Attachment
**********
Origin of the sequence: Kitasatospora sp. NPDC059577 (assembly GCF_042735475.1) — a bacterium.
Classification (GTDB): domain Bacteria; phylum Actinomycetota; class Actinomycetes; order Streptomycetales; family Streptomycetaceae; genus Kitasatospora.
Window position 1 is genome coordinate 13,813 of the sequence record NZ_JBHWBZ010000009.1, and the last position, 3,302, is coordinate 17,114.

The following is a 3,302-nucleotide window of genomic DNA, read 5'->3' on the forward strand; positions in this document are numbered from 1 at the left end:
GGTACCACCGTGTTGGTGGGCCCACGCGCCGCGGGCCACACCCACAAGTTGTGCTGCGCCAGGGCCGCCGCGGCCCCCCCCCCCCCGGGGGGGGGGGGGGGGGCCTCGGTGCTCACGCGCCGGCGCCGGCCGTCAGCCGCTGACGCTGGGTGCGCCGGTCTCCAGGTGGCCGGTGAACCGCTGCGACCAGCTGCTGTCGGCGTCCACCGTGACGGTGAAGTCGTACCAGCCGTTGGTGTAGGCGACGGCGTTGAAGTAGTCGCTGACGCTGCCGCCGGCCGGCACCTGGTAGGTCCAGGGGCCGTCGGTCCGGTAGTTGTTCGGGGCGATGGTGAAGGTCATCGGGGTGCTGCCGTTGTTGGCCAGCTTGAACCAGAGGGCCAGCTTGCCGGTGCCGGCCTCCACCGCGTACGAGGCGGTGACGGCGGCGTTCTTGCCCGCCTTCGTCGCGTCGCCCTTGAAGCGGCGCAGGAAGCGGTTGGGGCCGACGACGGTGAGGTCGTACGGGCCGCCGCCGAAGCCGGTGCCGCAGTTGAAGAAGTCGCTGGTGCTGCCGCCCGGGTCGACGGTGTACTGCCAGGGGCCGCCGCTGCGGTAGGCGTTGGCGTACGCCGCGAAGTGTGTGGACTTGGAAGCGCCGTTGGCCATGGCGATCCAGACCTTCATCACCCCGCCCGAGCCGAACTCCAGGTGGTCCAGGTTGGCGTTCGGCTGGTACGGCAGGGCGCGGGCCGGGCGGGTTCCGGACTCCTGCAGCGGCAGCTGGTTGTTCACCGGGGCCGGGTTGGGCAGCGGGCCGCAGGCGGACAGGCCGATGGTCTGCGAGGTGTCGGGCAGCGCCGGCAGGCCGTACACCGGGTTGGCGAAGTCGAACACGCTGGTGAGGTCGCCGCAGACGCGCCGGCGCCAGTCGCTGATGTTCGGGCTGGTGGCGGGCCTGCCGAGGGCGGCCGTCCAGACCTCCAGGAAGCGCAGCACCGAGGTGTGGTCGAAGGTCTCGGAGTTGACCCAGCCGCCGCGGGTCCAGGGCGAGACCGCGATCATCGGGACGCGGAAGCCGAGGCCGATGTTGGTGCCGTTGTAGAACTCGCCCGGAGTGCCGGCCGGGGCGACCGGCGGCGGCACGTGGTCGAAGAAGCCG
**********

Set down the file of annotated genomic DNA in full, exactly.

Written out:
Origin of the sequence: Kitasatospora sp. NPDC059577 (assembly GCF_042735475.1) — a bacterium.
Classification (GTDB): domain Bacteria; phylum Actinomycetota; class Actinomycetes; order Streptomycetales; family Streptomycetaceae; genus Kitasatospora.
Window position 1 is genome coordinate 13,813 of the sequence record NZ_JBHWBZ010000009.1, and the last position, 3,302, is coordinate 17,114.

The following is a 3,302-nucleotide window of genomic DNA, read 5'->3' on the forward strand; positions in this document are numbered from 1 at the left end:
GGTACCACCGTGTTGGTGGGCCCACGCGCCGCGGGCCACACCCACAAGTTGTGCTGCGCCAGGGCCGCCGCGGCCCCCCCCCCCCCGGGGGGGGGGGGGGGGGCCTCGGTGCTCACGCGCCGGCGCCGGCCGTCAGCCGCTGACGCTGGGTGCGCCGGTCTCCAGGTGGCCGGTGAACCGCTGCGACCAGCTGCTGTCGGCGTCCACCGTGACGGTGAAGTCGTACCAGCCGTTGGTGTAGGCGACGGCGTTGAAGTAGTCGCTGACGCTGCCGCCGGCCGGCACCTGGTAGGTCCAGGGGCCGTCGGTCCGGTAGTTGTTCGGGGCGATGGTGAAGGTCATCGGGGTGCTGCCGTTGTTGGCCAGCTTGAACCAGAGGGCCAGCTTGCCGGTGCCGGCCTCCACCGCGTACGAGGCGGTGACGGCGGCGTTCTTGCCCGCCTTCGTCGCGTCGCCCTTGAAGCGGCGCAGGAAGCGGTTGGGGCCGACGACGGTGAGGTCGTACGGGCCGCCGCCGAAGCCGGTGCCGCAGTTGAAGAAGTCGCTGGTGCTGCCGCCCGGGTCGACGGTGTACTGCCAGGGGCCGCCGCTGCGGTAGGCGTTGGCGTACGCCGCGAAGTGTGTGGACTTGGAAGCGCCGTTGGCCATGGCGATCCAGACCTTCATCACCCCGCCCGAGCCGAACTCCAGGTGGTCCAGGTTGGCGTTCGGCTGGTACGGCAGGGCGCGGGCCGGGCGGGTTCCGGACTCCTGCAGCGGCAGCTGGTTGTTCACCGGGGCCGGGTTGGGCAGCGGGCCGCAGGCGGACAGGCCGATGGTCTGCGAGGTGTCGGGCAGCGCCGGCAGGCCGTACACCGGGTTGGCGAAGTCGAACACGCTGGTGAGGTCGCCGCAGACGCGCCGGCGCCAGTCGCTGATGTTCGGGCTGGTGGCGGGCCTGCCGAGGGCGGCCGTCCAGACCTCCAGGAAGCGCAGCACCGAGGTGTGGTCGAAGGTCTCGGAGTTGACCCAGCCGCCGCGGGTCCAGGGCGAGACCGCGATCATCGGGACGCGGAAGCCGAGGCCGATGTTGGTGCCGTTGTAGAACTCGCCCGGAGTGCCGGCCGGGGCGACCGGCGGCGGCACGTGGTCGAAGAAGCCG